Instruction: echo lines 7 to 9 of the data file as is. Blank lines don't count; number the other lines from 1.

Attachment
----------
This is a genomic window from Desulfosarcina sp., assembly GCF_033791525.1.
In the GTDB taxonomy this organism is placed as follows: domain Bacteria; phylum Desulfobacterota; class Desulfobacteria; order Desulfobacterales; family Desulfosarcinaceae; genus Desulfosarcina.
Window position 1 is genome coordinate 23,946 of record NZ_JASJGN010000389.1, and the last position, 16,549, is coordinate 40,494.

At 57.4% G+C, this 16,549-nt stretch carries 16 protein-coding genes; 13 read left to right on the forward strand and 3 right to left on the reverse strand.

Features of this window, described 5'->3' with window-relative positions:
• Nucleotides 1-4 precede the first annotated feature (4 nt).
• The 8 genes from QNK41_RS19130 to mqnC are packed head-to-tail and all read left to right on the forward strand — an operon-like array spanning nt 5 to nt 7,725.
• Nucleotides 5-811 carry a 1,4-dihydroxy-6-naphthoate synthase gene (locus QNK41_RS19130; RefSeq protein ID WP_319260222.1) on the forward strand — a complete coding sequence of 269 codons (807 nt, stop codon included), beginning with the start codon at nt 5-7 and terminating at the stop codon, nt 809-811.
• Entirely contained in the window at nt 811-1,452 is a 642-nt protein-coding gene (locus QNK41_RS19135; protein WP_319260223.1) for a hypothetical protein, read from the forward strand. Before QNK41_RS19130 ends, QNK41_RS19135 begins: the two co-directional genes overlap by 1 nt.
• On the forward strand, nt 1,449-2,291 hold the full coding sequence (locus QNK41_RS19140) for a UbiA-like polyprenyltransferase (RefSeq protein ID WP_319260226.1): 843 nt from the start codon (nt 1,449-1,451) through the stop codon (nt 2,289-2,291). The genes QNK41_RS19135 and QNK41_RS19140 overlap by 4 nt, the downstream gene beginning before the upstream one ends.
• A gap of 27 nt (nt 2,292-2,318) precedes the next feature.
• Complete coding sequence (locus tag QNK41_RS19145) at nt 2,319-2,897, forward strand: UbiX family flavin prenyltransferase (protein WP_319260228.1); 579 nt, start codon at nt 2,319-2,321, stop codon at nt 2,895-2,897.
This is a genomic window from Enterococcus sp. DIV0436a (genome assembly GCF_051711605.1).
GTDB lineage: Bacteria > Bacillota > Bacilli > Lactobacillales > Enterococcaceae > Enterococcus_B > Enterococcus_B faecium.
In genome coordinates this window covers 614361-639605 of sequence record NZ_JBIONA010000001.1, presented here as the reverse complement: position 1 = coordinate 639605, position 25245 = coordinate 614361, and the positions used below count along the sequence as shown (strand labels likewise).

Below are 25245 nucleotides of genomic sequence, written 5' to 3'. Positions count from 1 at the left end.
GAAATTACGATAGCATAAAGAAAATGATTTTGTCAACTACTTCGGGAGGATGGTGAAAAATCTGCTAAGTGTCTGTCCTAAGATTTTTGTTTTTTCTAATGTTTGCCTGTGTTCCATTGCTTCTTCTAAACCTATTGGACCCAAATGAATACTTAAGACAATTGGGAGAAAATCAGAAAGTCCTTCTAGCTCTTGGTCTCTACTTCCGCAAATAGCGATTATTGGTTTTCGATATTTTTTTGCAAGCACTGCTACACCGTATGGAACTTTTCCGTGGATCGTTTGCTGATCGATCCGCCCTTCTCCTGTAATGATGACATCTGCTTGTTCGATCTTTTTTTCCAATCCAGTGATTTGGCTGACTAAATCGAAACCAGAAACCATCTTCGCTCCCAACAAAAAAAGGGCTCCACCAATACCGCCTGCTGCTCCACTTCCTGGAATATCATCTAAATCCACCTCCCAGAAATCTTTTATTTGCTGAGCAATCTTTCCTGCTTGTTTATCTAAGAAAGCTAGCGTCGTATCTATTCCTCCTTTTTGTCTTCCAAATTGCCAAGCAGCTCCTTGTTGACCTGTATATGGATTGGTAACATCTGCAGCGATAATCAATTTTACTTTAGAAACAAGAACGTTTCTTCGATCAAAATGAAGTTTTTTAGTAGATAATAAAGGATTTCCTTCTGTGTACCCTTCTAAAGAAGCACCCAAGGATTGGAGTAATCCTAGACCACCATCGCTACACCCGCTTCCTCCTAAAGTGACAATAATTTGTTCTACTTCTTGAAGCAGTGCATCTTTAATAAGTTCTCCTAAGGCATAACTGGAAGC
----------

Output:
• The 8 genes from QNK41_RS19130 to mqnC are packed head-to-tail and all read left to right on the forward strand — an operon-like array spanning nt 5 to nt 7,725.
• Nucleotides 5-811 carry a 1,4-dihydroxy-6-naphthoate synthase gene (locus QNK41_RS19130; RefSeq protein ID WP_319260222.1) on the forward strand — a complete coding sequence of 269 codons (807 nt, stop codon included), beginning with the start codon at nt 5-7 and terminating at the stop codon, nt 809-811.
• Entirely contained in the window at nt 811-1,452 is a 642-nt protein-coding gene (locus QNK41_RS19135; protein WP_319260223.1) for a hypothetical protein, read from the forward strand. Before QNK41_RS19130 ends, QNK41_RS19135 begins: the two co-directional genes overlap by 1 nt.